JoDe Romano is a teacher and choreographer of Spanish dance currently working in New York City. Here she is joined by pianist Felix Ventouras for a selection of ten pieces by George Bizet, Isaac Albeniz, Manuel De Falla, and others.
Both Romano and Ventouras perform with great joy and brio, and a precision that sounds clean but never constrained. There’s a spirit of excitement from beginning to end that makes the CD a pleasure to listen to, even though there are works here from Spanish, Cuban, and French composers. Some of the music, like Albeniz’s sensual “Cordoba,” was originally written for piano, but most are opera dances: De Falla’s La Vida Breve, Bizet’s Carmen, and Geronimo Gimenez’s rhythmically playful El Baile de Luis Alonso. The latter is part of the opera sub-genre of Zarzuelas, traditional Spanish operas, several of which JoDe Romano has herself choreographed at Thalia Hispanic Theater in Queens.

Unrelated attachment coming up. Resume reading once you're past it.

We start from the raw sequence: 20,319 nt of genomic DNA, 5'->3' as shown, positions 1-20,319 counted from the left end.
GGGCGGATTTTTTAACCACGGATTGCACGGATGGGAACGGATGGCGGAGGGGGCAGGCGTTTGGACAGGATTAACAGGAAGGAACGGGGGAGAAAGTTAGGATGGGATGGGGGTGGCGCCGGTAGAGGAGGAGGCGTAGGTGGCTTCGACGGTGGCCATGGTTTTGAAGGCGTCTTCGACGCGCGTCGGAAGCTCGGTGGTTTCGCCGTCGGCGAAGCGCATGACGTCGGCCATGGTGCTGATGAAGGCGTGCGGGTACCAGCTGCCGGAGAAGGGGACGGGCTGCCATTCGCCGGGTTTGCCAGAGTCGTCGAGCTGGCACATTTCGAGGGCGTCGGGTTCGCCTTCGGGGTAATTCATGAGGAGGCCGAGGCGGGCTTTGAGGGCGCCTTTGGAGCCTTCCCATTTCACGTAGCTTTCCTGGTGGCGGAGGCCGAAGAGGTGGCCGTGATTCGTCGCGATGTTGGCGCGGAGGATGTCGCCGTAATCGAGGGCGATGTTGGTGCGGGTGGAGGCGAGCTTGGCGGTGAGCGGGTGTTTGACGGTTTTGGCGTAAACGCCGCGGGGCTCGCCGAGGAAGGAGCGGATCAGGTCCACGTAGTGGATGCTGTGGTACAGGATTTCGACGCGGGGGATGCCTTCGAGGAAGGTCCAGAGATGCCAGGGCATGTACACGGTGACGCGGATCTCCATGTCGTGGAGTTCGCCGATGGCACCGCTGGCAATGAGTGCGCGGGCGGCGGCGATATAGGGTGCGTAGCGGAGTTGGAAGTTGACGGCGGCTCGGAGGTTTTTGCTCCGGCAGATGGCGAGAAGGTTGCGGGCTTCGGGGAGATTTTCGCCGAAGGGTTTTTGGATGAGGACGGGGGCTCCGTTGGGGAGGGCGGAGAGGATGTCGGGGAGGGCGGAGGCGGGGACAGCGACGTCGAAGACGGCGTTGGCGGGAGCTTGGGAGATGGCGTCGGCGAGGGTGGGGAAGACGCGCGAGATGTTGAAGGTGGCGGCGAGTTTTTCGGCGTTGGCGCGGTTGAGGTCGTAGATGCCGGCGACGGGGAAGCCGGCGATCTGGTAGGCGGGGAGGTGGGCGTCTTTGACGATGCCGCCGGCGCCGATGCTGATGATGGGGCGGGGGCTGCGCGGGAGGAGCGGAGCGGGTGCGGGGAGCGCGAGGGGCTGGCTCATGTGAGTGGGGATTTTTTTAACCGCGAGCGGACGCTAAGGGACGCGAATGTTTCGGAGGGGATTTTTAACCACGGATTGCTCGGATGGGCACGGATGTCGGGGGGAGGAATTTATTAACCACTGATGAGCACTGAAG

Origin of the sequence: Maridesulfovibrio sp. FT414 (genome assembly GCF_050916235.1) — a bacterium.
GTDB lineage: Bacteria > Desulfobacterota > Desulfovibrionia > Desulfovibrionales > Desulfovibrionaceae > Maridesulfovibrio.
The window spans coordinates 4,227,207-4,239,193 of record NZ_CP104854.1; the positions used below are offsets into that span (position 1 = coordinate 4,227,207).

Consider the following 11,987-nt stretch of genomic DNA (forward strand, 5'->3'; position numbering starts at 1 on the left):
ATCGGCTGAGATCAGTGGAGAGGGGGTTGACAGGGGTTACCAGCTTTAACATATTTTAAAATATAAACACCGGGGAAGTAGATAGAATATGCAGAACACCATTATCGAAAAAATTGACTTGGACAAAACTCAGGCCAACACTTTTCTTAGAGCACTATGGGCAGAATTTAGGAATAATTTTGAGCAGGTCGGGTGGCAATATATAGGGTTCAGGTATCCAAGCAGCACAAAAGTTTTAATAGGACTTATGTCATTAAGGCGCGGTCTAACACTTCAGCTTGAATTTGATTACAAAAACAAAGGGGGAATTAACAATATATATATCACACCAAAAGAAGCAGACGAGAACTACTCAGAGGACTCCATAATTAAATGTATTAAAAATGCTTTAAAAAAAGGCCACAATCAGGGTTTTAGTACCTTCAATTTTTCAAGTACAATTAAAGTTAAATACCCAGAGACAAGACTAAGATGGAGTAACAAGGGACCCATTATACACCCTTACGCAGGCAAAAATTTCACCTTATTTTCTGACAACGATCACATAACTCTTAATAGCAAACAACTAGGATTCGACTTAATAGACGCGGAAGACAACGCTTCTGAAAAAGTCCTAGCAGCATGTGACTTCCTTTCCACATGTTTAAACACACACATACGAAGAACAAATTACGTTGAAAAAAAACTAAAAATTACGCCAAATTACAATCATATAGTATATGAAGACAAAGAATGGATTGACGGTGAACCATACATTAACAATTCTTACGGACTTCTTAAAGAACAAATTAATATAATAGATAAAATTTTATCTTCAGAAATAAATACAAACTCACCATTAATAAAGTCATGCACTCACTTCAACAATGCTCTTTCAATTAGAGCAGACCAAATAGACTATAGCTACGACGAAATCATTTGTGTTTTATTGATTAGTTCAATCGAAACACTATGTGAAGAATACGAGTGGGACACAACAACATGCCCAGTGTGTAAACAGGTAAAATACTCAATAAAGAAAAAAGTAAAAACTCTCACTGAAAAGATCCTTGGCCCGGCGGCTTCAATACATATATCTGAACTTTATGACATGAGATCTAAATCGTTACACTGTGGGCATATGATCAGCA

Much of this music (like Emanuel Lecuona’s “Andalucia” and Pascual Marquina’s famous pasodoble) is instantly recognizable, and Romano and Ventouras overdo nothing. The piano and castanets are animated and expressive enough in the hands of these two skilled artists. Carmen has more mystery and allure in this arrangement than in many orchestrations I’ve heard. Joaquin Turina’s saucy Sacro-Monte is also a delight.
This is the only CD collaboration between Romano and Ventouras. It’s intended as dance accompaniment, but is worth listening to on its own.